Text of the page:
Anyway, I was mostly talking from my experience. Of 36 friends I interact with a lot (pulled straight from the top of my head), I have eight with German last names, five with Spanish last names, four with Italian names, four with Irish names, and three with English names I know were not changed (I have a couple Greek friends with changed names).
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Old 08-19-2013, 09:07 PM
 
Location: Chapelboro
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Interesting discussion. Came in a few years late on it, and didn't read all 23 pages, but still interesting.

From my perspective in the South, almost everyone I know has some English ancestry. I have all of the above — English (on my mom & dad's side), Scottish (on my Dad's side), Scotch-Irish/Ulster Scots (on my Mom's side) and German (on my mom's side).

I would think that English predominates for all the reasons y'all have enumerated. "German" is a little more exotic and "English" is a little more passť.

In a very unscientific survey of most recent posters among my facebook friends (not relatives) I found English surnames outnumbered German surnames more than 2 to 1 (30 to 13) — that is not including Scottish or Irish surnames. British/UK vs German is more like 3 to 1 (43 to 13). I also had a smattering of Italian, Asian, French, Dutch, Welsh, and Mexican surnames show up as well as African American, but for the most part those were English/Scottish surnames.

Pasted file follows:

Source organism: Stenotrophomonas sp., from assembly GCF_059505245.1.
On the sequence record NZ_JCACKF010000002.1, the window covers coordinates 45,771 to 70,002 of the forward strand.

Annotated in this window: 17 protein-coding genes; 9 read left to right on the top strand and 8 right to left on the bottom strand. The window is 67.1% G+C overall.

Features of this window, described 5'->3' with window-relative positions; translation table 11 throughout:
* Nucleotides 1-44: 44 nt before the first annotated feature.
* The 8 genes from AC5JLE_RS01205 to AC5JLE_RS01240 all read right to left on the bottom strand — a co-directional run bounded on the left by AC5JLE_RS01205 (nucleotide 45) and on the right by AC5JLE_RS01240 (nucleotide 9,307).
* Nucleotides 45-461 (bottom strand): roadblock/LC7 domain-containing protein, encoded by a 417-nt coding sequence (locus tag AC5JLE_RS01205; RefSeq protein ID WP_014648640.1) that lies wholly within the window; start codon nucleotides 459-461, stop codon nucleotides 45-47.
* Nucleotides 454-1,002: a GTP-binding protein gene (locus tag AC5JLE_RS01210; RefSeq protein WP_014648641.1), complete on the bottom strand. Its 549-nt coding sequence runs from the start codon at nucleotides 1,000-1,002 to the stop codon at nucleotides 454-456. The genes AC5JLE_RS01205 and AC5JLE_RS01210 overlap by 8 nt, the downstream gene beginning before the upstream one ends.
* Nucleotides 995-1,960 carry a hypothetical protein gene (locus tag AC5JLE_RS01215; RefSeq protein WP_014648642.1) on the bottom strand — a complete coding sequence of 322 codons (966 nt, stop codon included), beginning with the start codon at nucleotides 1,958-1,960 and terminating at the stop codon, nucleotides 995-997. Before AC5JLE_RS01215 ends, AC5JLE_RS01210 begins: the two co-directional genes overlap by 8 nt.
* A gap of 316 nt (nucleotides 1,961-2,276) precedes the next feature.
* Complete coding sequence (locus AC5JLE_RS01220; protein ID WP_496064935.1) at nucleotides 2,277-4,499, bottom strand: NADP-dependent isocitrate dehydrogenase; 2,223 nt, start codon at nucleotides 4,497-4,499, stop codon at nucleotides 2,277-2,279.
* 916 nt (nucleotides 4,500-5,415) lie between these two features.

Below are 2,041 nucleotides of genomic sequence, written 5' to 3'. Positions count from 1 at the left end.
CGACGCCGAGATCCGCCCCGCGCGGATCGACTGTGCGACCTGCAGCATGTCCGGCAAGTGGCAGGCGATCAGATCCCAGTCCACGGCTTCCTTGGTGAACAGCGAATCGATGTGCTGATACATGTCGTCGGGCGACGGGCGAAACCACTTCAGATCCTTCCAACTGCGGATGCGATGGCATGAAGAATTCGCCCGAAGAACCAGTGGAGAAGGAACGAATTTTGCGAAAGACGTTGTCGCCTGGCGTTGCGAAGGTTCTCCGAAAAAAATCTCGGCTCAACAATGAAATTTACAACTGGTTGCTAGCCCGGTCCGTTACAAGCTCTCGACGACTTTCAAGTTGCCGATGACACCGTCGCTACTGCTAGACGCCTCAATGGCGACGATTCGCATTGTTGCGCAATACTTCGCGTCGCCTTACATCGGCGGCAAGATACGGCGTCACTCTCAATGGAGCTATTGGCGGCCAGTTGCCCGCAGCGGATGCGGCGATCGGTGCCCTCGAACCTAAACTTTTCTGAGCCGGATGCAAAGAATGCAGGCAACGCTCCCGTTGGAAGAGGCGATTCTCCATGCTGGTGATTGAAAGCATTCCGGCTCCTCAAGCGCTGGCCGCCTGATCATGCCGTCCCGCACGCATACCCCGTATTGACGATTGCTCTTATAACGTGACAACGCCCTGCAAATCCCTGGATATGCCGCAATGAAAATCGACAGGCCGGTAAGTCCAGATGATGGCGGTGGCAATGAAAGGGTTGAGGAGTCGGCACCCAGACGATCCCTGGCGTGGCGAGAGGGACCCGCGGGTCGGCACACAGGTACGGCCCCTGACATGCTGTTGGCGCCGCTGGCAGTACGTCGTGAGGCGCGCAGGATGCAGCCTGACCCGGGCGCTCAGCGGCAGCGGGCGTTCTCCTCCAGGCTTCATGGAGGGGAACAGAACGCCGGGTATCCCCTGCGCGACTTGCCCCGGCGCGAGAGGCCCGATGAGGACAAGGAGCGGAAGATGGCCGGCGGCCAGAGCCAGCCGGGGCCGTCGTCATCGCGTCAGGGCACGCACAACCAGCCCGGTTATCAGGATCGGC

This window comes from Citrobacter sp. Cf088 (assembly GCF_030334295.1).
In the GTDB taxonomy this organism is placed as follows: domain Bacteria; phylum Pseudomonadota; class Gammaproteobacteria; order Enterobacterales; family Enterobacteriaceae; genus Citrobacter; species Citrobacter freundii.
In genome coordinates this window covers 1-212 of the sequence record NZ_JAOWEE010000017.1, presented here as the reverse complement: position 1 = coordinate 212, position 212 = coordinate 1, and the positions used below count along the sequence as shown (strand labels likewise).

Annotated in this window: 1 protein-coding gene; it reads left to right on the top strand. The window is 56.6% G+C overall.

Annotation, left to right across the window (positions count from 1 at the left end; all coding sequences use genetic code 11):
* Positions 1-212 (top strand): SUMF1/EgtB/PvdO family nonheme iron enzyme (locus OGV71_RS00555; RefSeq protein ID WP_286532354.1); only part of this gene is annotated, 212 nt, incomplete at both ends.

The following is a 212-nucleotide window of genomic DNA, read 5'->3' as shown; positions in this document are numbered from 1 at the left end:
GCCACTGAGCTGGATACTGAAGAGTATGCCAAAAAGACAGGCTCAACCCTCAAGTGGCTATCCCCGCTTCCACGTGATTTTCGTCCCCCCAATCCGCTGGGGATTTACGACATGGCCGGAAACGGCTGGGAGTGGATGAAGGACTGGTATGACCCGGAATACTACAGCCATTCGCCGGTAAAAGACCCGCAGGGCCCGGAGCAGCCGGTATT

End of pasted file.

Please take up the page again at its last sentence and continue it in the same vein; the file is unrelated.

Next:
Interestingly some of my English friends (as in born in England and still speak with a British accent) have Italian surnames.
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Old 08-19-2013, 09:07 PM
 
Location: Phoenix
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german by far.
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Old 08-19-2013, 09:24 PM
nei nei won $500 in our forum's Most Engaging Poster Contest - Thirteenth Edition (Jan-Feb 2015). 

Over $104,000 in prizes has already been given out to active posters on our forum and additional contests are planned
 
Location: Long Island / NYC
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Quote:
Originally Posted by poppydog View Post

I would think that English predominates for all the reasons y'all have enumerated. "German" is a little more exotic and "English" is a little more passť.
That's true in the south. Much of the rest of the country, probably not.